Practice leadership - networks and forums of support, e.g. for Registered Managers Collaborative leadership - links with commissioners – health, social care, individual Community leadership - links with and for community groups and micro-employers: focus on assets and social capital This programme has been very successful, and we are recruiting for the next cohort. It’s a partnership between us and a range of organisations, including ADASS and Skills for Care. It works because it is collaborative, working well with commissioners, individuals, as well as health and social care And it develops leadership in the community, by and for social care leaders that also use services.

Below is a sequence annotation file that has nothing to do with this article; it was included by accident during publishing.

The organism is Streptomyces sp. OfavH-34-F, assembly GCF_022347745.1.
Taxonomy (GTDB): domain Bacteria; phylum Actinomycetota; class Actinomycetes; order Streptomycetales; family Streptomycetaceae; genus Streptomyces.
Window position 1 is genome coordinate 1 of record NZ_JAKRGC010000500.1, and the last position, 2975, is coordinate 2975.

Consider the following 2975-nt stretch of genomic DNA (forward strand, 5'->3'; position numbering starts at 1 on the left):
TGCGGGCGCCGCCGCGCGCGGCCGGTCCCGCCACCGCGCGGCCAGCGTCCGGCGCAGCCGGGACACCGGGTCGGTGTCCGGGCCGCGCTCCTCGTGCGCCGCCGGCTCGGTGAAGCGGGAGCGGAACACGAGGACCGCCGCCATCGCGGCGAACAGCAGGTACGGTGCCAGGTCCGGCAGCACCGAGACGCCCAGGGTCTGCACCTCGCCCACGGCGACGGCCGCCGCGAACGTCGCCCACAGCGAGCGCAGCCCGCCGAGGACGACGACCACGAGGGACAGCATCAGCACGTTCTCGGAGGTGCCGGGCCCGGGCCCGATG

24 WorldSkills 2013 UK National Final Medal Winners, Caring Competition
How you can strengthen leadership in your service: Recognise, celebrate and influence: stand up for social care And stand up for, and celebrate, social care. No need to hide, or to say ‘I just work in social care.’ We have a lot to be proud of in this sector... But unfortunately not much of it makes it onto Panorama or sells newspapers. WorldSkills 2013 UK National Final Medal Winners, Caring Competition

25 How you can strengthen leadership in your service: Celebrate and influence: stand up for social care